Liu J, Shen F, Teboul JL, Anguel N, Beurton A, Bezaz N, Richard C, Monnet X.; Crit Care. 2016 Nov 12;20(1):369.

BACKGROUND: Weaning-induced pulmonary oedema (WiPO) is a well-recognised cause of failure of weaning from mechanical ventilation, but its incidence and risk factors have not been reliably described. We wanted to determine the incidence and risk factors in a population of critically ill patients. In addition, we wanted to describe the effects of diuretics when they are administered in this context.

METHODS: We monitored 283 consecutive spontaneous breathing trials (SBT; T-piece trial) performed in 81 patients. In cases with cardiac output monitoring (n = 85, 29 patients), a passive leg raising (PLR) test was performed before SBT. Three experts established the diagnosis of WiPO based on various patient characteristics.

RESULTS: SBT failed in 128 cases (45 % of all SBT). WiPO occurred in 59 % of these failing cases. Compared to patients without WiPO (n = 52), patients with at least one WiPO (n = 29) had a higher prevalence of chronic obstructive pulmonary disease (COPD) (38 % vs. 12 %, respectively; p < 0.01), previous "structural" cardiopathy (dilated and/or hypertrophic and/or hypokinetic cardiopathy and/or significant valvular disease, 9 % vs. 25 %, respectively; p < 0.01), obesity (45 % vs. 17 %, respectively; p < 0.01), and low left ventricular ejection fraction (55 % vs. 21 %, respectively; p = 0.01). At logistic regression, COPD (odds ratio (OR) 8.7, 95 % confidence interval (CI) 2.0-37.3), previous structural cardiopathy (OR 4.5, 95 % CI 1.4-14.1), and obesity (OR 3.6, 95 % CI 1.2-12.6) were independent risk factors for experiencing at least one episode of WiPO. In 16 cases with WiPO and a negative PLR at baseline, treatment including diuretics was started. In 9 of these cases, the PLR remained negative before the following SBT. A new episode of WiPO occurred in 7 of these instances, while the two other were extubated. In 7 other cases, the PLR became positive before the following SBT. WiPO did not occur anymore in 6 of these 7 patients who were extubated, while the remaining one was not.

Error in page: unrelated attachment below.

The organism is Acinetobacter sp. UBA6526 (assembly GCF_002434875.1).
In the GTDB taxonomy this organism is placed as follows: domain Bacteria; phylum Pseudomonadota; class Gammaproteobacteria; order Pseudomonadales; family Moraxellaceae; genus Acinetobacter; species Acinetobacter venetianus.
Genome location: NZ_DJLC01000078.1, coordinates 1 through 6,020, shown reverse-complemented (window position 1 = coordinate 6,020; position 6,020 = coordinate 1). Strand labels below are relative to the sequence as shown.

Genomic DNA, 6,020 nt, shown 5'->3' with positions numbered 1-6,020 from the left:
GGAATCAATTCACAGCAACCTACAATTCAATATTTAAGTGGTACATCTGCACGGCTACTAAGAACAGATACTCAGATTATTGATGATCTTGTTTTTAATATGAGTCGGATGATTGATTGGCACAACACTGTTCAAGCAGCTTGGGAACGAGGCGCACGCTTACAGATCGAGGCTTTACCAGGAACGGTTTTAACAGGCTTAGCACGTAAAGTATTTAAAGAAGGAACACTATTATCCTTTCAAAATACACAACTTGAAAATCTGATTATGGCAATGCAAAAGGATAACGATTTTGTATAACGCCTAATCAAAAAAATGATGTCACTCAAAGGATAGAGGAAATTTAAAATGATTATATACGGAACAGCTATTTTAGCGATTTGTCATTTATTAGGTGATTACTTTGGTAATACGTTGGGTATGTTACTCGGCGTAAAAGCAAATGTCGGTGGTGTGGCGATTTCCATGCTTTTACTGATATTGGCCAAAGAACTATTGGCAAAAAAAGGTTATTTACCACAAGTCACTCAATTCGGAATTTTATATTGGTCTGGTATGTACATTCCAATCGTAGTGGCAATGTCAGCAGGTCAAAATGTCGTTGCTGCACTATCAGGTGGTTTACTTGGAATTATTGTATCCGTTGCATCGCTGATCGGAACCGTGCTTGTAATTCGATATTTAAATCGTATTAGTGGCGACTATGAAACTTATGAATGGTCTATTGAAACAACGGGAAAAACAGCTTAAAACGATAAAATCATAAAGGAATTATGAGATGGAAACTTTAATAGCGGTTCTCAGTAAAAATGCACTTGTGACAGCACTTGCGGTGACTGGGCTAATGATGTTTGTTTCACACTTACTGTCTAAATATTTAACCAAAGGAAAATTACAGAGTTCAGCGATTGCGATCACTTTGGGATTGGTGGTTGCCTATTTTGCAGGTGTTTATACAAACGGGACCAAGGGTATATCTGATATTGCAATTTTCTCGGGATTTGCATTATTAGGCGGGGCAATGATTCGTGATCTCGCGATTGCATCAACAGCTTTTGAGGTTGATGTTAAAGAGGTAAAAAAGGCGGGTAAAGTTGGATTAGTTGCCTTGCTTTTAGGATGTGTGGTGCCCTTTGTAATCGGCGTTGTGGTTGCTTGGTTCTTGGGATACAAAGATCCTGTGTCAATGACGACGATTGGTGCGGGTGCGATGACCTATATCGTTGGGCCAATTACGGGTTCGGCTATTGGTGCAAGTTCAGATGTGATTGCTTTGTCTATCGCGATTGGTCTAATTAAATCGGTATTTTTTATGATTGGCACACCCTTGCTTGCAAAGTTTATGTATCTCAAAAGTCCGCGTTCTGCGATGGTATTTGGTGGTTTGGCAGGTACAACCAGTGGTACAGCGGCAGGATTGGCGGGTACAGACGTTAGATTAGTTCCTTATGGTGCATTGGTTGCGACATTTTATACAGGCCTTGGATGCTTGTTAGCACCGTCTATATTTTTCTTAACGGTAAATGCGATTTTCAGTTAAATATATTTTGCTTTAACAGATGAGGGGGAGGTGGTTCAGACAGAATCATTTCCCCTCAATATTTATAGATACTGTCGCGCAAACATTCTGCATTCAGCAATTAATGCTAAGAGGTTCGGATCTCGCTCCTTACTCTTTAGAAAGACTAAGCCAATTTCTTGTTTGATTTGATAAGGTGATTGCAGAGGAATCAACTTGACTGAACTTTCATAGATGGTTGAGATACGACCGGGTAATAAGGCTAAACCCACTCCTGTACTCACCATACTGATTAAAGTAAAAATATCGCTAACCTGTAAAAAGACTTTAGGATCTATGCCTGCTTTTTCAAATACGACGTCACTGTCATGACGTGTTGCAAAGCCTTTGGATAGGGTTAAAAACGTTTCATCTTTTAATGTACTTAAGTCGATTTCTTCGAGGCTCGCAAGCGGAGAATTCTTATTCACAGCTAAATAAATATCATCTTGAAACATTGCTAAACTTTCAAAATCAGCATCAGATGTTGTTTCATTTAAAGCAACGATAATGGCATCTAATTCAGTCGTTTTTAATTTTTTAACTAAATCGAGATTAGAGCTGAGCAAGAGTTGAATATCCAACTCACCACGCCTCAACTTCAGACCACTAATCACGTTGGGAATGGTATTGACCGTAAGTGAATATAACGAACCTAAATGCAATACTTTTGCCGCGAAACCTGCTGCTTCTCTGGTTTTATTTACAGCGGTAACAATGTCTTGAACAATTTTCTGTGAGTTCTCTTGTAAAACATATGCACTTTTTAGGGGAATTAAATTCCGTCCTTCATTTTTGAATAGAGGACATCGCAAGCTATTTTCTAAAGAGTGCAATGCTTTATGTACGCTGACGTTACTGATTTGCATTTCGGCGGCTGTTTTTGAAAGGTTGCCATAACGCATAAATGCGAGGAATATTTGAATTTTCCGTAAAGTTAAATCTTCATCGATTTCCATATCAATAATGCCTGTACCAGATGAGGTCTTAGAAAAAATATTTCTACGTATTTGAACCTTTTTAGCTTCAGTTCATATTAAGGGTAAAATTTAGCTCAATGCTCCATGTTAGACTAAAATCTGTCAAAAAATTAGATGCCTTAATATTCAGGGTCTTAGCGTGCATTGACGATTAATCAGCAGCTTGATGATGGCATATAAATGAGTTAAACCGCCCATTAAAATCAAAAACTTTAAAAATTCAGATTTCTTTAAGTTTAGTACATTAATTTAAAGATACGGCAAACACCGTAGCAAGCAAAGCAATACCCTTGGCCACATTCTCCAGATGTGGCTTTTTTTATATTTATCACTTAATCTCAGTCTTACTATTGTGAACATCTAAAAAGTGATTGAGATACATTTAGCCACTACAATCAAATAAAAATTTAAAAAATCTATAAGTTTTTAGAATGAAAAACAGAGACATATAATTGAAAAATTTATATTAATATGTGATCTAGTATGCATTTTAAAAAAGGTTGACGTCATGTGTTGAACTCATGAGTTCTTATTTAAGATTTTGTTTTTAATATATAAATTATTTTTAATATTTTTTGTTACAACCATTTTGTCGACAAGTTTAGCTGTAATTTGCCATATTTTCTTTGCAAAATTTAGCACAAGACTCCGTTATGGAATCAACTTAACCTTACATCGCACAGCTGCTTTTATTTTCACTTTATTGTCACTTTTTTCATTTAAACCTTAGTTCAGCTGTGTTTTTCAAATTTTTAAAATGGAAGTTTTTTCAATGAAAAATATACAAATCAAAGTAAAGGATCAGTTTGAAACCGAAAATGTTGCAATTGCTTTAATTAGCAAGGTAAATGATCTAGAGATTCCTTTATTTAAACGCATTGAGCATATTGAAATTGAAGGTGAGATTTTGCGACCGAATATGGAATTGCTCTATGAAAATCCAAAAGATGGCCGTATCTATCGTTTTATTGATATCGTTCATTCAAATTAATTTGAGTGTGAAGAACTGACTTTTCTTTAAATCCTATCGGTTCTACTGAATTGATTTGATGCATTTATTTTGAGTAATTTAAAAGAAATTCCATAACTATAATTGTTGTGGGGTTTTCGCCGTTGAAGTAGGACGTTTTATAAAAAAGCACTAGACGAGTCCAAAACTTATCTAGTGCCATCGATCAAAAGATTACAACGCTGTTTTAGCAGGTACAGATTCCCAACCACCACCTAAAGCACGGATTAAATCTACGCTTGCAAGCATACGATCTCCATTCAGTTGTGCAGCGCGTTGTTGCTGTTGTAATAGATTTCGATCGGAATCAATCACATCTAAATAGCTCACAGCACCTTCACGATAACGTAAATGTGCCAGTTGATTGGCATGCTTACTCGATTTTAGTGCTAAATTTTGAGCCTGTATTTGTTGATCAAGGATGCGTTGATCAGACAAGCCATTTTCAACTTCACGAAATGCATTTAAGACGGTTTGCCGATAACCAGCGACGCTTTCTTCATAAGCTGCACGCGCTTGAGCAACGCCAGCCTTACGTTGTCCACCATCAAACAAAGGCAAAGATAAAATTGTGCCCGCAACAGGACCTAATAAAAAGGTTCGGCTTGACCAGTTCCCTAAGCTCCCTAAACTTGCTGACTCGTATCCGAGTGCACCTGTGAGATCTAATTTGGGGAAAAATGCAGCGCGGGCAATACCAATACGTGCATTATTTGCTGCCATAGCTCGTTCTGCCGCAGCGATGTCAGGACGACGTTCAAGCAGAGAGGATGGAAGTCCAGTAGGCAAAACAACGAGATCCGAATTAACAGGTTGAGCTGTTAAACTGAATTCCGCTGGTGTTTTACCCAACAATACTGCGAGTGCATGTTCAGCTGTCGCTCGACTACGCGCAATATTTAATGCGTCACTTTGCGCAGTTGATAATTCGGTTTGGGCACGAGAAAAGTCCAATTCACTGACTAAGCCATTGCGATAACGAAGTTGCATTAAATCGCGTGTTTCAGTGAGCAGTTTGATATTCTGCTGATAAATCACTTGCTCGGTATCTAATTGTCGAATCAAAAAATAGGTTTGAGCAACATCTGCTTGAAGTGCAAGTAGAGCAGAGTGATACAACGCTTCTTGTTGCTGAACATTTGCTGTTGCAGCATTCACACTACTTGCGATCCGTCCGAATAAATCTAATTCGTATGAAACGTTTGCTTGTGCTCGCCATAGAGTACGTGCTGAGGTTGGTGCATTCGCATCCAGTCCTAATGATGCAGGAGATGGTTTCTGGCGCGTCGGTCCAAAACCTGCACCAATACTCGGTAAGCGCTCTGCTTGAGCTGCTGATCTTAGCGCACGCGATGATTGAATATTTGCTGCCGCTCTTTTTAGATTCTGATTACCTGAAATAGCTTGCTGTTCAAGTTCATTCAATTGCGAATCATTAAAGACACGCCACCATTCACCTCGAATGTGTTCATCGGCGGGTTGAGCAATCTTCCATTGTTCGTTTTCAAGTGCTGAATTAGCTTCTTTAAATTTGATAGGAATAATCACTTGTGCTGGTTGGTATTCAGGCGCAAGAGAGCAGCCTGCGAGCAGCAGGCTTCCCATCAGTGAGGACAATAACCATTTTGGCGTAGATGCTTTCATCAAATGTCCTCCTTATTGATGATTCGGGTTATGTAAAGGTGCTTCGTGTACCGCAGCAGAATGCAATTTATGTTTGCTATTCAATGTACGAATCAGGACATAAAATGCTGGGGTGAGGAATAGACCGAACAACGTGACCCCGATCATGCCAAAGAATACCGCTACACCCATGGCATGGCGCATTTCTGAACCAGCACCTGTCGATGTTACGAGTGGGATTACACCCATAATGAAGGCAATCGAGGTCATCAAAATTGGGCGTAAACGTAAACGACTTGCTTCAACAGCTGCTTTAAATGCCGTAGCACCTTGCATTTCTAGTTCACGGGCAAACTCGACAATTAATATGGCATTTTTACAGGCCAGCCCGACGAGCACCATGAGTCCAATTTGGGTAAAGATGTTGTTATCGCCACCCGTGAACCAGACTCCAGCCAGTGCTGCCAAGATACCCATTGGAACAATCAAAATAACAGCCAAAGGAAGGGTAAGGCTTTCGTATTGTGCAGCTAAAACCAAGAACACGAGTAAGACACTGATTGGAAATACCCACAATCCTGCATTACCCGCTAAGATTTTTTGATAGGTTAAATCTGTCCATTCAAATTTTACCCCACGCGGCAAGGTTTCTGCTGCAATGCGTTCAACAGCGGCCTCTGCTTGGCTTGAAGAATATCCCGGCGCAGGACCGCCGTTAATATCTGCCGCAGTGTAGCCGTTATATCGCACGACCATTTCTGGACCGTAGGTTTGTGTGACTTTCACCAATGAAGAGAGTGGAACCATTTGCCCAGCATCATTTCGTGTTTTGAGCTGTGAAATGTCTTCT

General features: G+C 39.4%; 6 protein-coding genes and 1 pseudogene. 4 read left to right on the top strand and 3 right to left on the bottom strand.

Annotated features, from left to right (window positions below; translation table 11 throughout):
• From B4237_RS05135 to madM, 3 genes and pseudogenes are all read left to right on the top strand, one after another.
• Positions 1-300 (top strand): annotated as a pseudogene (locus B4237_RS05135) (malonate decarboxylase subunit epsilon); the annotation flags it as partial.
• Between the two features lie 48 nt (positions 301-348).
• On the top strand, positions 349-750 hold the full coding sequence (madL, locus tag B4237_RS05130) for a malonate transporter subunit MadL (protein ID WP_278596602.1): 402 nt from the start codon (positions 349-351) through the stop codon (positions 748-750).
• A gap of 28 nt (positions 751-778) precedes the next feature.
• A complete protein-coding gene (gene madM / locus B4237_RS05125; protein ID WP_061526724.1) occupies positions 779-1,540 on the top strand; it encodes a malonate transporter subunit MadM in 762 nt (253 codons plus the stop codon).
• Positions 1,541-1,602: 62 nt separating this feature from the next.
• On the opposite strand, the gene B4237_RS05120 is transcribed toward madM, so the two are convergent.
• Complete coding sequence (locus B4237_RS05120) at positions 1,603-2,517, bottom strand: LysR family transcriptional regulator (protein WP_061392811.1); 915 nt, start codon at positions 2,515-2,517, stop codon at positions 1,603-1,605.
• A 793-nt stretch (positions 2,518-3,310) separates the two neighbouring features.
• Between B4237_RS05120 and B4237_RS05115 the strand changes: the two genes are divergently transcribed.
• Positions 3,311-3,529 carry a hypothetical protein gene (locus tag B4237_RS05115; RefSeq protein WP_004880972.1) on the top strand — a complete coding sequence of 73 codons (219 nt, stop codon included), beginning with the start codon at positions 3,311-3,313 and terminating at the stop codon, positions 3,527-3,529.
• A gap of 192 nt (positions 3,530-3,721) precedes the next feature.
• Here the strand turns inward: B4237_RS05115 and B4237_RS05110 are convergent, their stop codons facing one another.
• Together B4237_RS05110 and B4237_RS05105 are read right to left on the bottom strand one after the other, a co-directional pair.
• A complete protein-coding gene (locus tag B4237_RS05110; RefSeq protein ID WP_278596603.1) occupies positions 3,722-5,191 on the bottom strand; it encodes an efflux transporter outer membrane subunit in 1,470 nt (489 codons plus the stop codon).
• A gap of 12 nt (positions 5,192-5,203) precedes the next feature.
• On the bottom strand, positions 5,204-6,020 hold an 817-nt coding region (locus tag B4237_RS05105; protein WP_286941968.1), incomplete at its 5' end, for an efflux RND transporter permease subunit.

CONCLUSIONS: In our population of critically ill patients, WiPO was responsible for 59 % of weaning failures. COPD, previous "structural" cardiopathy, and, to a lesser extent, obesity were the main risk factors. When a treatment including fluid removal had changed preload-independence to preload-dependence, the following SBT was very likely to succeed.

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